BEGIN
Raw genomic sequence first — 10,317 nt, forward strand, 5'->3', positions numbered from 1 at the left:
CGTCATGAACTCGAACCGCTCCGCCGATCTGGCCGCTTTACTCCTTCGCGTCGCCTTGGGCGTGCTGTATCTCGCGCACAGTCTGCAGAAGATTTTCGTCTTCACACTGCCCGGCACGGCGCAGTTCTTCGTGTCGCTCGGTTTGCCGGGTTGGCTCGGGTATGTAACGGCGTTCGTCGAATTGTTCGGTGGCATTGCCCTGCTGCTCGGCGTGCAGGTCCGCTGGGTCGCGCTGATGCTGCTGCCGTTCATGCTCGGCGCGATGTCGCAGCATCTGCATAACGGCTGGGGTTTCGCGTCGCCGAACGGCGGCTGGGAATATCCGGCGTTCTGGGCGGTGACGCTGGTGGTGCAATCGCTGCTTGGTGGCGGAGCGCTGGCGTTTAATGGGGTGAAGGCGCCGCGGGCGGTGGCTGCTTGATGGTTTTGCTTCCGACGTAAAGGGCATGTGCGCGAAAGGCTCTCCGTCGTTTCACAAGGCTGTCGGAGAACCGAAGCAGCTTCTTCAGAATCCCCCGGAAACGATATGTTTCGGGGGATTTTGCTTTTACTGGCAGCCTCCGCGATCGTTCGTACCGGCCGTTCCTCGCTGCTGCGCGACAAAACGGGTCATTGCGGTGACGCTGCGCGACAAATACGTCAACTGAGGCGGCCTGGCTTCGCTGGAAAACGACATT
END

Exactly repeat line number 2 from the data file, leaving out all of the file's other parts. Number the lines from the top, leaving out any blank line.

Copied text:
CGTCATGAACTCGAACCGCTCCGCCGATCTGGCCGCTTTACTCCTTCGCGTCGCCTTGGGCGTGCTGTATCTCGCGCACAGTCTGCAGAAGATTTTCGTCTTCACACTGCCCGGCACGGCGCAGTTCTTCGTGTCGCTCGGTTTGCCGGGTTGGCTCGGGTATGTAACGGCGTTCGTCGAATTGTTCGGTGGCATTGCCCTGCTGCTCGGCGTGCAGGTCCGCTGGGTCGCGCTGATGCTGCTGCCGTTCATGCTCGGCGCGATGTCGCAGCATCTGCATAACGGCTGGGGTTTCGCGTCGCCGAACGGCGGCTGGGAATATCCGGCGTTCTGGGCGGTGACGCTGGTGGTGCAATCGCTGCTTGGTGGCGGAGCGCTGGCGTTTAATGGGGTGAAGGCGCCGCGGGCGGTGGCTGCTTGATGGTTTTGCTTCCGACGTAAAGGGCATGTGCGCGAAAGGCTCTCCGTCGTTTCACAAGGCTGTCGGAGAACCGAAGCAGCTTCTTCAGAATCCCCCGGAAACGATATGTTTCGGGGGATTTTGCTTTTACTGGCAGCCTCCGCGATCGTTCGTACCGGCCGTTCCTCGCTGCTGCGCGACAAAACGGGTCATTGCGGTGACGCTGCGCGACAAATACGTCAACTGAGGCGGCCTGGCTTCGCTGGAAAACGACATT